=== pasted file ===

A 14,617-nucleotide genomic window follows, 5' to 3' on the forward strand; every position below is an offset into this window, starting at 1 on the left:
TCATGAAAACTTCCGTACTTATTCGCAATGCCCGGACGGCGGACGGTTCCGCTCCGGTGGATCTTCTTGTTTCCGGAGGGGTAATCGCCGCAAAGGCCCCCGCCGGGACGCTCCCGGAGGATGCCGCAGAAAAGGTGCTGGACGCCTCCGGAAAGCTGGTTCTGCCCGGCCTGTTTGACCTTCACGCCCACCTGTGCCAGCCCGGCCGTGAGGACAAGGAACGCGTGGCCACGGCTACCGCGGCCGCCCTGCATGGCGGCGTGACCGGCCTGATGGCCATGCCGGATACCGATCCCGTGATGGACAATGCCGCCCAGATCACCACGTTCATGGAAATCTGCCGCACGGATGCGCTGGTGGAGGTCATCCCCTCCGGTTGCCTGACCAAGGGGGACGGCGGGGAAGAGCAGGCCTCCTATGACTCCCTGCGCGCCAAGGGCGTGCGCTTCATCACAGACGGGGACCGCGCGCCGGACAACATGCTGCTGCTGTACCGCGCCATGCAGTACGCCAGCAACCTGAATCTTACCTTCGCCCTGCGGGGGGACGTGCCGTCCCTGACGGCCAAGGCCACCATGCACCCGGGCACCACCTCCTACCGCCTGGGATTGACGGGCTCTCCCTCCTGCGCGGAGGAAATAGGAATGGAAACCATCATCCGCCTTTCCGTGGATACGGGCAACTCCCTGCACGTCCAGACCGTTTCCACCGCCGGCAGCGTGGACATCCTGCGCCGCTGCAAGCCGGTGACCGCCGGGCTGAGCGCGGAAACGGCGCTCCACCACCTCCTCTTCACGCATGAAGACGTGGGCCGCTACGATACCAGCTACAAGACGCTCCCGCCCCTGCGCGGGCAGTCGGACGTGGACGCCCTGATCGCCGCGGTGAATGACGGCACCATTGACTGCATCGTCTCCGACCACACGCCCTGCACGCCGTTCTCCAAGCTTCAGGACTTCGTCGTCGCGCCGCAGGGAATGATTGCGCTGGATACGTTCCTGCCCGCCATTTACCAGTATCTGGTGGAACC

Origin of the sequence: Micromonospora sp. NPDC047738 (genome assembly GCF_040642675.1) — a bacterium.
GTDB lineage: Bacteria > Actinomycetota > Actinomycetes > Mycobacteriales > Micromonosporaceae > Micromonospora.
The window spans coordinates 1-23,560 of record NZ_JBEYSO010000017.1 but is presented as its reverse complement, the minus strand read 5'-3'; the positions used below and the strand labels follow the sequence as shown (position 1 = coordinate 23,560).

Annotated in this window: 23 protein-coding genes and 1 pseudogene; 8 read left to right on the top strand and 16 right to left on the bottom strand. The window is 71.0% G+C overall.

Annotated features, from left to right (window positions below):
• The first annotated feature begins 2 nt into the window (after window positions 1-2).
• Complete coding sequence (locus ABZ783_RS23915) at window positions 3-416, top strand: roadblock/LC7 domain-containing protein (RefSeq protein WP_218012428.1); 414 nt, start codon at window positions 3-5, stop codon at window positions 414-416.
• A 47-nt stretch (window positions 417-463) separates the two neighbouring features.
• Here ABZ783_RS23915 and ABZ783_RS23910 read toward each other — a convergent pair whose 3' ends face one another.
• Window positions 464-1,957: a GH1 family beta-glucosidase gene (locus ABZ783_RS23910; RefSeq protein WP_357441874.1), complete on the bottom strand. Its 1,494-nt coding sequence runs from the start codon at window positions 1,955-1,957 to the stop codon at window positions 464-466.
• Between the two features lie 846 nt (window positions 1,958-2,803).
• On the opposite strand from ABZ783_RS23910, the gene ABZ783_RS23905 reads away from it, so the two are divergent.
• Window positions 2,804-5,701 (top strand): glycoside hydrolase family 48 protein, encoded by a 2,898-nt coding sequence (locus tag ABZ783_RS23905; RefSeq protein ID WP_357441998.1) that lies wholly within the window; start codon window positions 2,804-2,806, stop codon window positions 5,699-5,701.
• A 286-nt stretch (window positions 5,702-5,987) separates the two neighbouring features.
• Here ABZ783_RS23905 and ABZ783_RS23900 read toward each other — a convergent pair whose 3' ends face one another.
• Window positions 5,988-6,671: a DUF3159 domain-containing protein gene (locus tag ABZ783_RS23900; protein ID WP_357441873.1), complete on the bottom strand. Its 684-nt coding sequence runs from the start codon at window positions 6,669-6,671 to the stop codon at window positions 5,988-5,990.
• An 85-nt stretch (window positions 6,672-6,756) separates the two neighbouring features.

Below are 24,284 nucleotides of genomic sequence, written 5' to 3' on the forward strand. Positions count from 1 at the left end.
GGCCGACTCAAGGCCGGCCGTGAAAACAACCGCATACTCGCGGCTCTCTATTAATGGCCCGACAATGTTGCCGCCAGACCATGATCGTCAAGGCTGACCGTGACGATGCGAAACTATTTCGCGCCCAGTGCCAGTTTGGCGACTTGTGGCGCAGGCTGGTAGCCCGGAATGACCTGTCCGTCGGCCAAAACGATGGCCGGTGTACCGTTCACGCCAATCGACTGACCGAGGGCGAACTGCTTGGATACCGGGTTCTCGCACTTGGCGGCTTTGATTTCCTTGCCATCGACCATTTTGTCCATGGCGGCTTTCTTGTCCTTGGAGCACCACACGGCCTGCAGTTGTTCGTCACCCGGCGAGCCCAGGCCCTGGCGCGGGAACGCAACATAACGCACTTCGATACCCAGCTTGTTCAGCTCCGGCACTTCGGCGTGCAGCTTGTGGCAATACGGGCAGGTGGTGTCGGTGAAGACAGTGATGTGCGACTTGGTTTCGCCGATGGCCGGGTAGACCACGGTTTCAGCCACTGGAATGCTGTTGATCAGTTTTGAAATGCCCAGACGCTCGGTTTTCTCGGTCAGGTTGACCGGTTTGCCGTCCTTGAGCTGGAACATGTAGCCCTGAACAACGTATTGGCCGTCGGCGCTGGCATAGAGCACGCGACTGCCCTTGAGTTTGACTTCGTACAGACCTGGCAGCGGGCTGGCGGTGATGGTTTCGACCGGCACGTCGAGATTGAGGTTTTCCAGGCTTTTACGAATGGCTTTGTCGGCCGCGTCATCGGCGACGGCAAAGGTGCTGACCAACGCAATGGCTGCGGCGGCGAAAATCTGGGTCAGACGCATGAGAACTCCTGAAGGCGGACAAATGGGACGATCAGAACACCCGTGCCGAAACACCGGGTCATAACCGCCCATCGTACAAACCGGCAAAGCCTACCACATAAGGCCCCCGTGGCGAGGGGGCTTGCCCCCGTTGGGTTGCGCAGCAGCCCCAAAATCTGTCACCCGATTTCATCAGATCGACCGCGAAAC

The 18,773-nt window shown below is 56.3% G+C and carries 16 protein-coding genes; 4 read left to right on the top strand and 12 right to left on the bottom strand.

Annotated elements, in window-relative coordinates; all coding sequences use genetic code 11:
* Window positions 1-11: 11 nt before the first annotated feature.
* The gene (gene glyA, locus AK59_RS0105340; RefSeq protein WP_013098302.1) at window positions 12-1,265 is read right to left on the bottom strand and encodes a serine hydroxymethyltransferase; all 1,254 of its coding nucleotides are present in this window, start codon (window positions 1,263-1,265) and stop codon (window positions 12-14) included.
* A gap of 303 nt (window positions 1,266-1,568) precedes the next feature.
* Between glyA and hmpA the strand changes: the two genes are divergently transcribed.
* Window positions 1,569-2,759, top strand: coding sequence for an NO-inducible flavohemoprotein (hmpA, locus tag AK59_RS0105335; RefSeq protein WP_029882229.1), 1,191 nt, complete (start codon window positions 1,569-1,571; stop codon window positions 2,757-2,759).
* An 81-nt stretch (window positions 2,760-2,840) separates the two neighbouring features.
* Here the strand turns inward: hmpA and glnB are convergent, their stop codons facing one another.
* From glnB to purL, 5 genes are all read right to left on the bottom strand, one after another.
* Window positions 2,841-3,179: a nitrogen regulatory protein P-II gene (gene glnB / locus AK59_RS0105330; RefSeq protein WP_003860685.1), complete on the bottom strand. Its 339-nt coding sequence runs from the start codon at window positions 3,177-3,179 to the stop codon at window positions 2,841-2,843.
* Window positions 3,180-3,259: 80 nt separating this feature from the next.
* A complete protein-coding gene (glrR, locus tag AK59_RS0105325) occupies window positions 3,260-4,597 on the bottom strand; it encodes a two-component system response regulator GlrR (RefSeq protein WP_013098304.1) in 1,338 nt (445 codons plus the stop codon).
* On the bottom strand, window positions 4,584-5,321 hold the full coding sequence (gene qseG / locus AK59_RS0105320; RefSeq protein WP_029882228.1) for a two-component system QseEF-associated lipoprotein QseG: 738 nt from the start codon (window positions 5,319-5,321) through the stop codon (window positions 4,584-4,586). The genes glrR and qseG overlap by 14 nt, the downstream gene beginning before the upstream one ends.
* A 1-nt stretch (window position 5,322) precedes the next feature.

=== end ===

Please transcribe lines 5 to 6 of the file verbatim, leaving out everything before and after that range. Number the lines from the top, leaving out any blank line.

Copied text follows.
The window spans coordinates 1-23,560 of record NZ_JBEYSO010000017.1 but is presented as its reverse complement, the minus strand read 5'-3'; the positions used below and the strand labels follow the sequence as shown (position 1 = coordinate 23,560).

Annotated in this window: 23 protein-coding genes and 1 pseudogene; 8 read left to right on the top strand and 16 right to left on the bottom strand. The window is 71.0% G+C overall.